A license permits broadcasting, but the licensee has no constitutional right to be the one who holds the license or to monopolize a radio frequency to the exclusion of his fellow citizens. There is nothing in the First Amendment which prevents the Government from requiring a licensee to share his frequency with others. … It is the right of the viewers and listeners, not the right of the broadcasters, which is paramount.

    The court did not see how the fairness doctrine went against the First Amendment’s goal of creating an informed public.  The fairness doctrine required that those who were talked about be given chance to respond to the statements made by broadcasters.

    The court believed that this helped create a more informed public. Justice White explained that, without this doctrine, station owners would only have people on the air who agreed with their opinions.

    Throughout his opinion, Justice White argued that radio frequencies (and by extension television stations) should be used to educate the public about controversial issues in a way that is fair and non-biased so that they can create their own opinions.

    The court “ruled unanimously in 1969 that the Fairness Doctrine was not only constitutional but essential to democracy. The public airwaves should not just express the opinions of those who can pay for air time; they must allow the electorate to be informed about all sides of controversial issues.”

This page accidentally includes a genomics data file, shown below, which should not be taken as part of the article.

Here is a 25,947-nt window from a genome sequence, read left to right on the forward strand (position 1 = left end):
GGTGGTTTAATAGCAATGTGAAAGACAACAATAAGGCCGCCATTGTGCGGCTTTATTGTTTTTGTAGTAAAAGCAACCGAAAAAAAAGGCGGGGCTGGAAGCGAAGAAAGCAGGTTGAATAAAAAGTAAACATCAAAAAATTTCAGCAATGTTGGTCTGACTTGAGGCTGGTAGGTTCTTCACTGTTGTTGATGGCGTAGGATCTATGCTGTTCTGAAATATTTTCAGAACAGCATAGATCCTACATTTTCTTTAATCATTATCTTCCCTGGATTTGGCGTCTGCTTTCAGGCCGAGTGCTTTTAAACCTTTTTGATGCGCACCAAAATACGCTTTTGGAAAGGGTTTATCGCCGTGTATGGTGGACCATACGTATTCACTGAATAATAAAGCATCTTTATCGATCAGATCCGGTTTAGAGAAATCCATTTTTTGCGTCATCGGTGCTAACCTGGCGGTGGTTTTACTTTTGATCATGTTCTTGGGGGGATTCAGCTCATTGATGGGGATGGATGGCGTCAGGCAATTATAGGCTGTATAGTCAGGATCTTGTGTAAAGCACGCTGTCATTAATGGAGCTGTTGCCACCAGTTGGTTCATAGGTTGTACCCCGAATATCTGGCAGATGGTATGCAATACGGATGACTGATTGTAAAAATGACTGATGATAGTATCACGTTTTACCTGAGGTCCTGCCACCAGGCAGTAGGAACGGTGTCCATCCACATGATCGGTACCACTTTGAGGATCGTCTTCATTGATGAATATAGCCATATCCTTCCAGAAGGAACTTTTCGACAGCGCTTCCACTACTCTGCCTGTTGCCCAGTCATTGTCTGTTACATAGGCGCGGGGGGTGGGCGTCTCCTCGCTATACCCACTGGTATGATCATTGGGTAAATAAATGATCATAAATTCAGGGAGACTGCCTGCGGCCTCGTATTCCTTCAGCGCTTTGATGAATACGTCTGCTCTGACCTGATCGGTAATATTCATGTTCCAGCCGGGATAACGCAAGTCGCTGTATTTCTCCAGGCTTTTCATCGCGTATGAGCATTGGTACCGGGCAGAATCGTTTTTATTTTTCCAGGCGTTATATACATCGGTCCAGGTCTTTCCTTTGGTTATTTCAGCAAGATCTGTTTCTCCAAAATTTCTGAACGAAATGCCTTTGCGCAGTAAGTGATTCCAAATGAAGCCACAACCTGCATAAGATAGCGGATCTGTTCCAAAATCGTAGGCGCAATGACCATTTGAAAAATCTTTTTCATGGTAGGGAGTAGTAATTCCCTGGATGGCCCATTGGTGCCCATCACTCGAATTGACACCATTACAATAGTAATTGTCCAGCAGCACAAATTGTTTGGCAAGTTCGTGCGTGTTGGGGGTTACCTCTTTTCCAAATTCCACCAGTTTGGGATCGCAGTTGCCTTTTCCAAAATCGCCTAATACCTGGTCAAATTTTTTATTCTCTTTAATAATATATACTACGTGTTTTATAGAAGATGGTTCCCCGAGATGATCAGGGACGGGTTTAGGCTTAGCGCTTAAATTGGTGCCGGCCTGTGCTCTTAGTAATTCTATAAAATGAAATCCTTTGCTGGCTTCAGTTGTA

1984, Fairness Doctrine

    In 1984, the Supreme Court ruled that Congress could not forbid editorials by non-profit stations that received grants from the Corporation for Public Broadcasting.

    The FCC in 1984 was considering repealing the Fairness Doctrine.  They believed that the Fairness Doctrine was chilling speech.  In 1984, the view at the time was that the Fairness Doctrine was reducing rather than enchancing speech.

    The fairness doctrine has been used by various administrations to harass political opponents on the radio.  Bill Ruder, Assistant Secretary of Commerce in the Kennedy administration, acknowledged that “Our massive strategy [in the early 1960s] was to use the Fairness Doctrine to challenge and harass right-wing broadcasters and hope that the challenges would be so costly to them that they would be inhibited and decide it was too expensive to continue.”

    The Democrats did not like the fact that Republicans were able to broadcast at small local radio stations.  So their strategy was to force these small stations to provide “free time” to them.  They would consider allowing the Republicans to speak as too costly and therefore drop Republican programs.